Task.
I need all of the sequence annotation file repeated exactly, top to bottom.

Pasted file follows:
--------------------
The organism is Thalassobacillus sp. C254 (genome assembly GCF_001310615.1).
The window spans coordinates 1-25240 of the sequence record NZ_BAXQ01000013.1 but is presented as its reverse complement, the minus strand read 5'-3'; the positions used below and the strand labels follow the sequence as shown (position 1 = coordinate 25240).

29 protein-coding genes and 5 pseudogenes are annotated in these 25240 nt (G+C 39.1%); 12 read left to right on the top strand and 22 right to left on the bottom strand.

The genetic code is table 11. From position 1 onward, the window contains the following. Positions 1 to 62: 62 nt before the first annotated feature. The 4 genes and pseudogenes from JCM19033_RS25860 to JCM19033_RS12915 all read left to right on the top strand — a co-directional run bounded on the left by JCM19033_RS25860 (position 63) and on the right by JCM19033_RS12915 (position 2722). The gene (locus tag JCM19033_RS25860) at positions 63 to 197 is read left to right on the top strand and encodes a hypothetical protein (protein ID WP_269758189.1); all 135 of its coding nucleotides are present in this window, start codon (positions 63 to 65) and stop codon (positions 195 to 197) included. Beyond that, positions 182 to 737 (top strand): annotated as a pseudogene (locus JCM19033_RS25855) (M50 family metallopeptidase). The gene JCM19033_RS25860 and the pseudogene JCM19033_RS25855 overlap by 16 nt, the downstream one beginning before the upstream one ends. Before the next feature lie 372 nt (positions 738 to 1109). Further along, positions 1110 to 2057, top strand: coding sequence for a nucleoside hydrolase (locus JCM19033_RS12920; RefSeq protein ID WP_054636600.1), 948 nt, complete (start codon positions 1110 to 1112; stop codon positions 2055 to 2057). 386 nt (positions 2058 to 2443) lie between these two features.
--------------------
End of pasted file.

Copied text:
The organism is Thalassobacillus sp. C254 (genome assembly GCF_001310615.1).
The window spans coordinates 1-25240 of the sequence record NZ_BAXQ01000013.1 but is presented as its reverse complement, the minus strand read 5'-3'; the positions used below and the strand labels follow the sequence as shown (position 1 = coordinate 25240).

29 protein-coding genes and 5 pseudogenes are annotated in these 25240 nt (G+C 39.1%); 12 read left to right on the top strand and 22 right to left on the bottom strand.

The genetic code is table 11. From position 1 onward, the window contains the following. Positions 1 to 62: 62 nt before the first annotated feature. The 4 genes and pseudogenes from JCM19033_RS25860 to JCM19033_RS12915 all read left to right on the top strand — a co-directional run bounded on the left by JCM19033_RS25860 (position 63) and on the right by JCM19033_RS12915 (position 2722). The gene (locus tag JCM19033_RS25860) at positions 63 to 197 is read left to right on the top strand and encodes a hypothetical protein (protein ID WP_269758189.1); all 135 of its coding nucleotides are present in this window, start codon (positions 63 to 65) and stop codon (positions 195 to 197) included. Beyond that, positions 182 to 737 (top strand): annotated as a pseudogene (locus JCM19033_RS25855) (M50 family metallopeptidase). The gene JCM19033_RS25860 and the pseudogene JCM19033_RS25855 overlap by 16 nt, the downstream one beginning before the upstream one ends. Before the next feature lie 372 nt (positions 738 to 1109). Further along, positions 1110 to 2057, top strand: coding sequence for a nucleoside hydrolase (locus JCM19033_RS12920; RefSeq protein ID WP_054636600.1), 948 nt, complete (start codon positions 1110 to 1112; stop codon positions 2055 to 2057). 386 nt (positions 2058 to 2443) lie between these two features.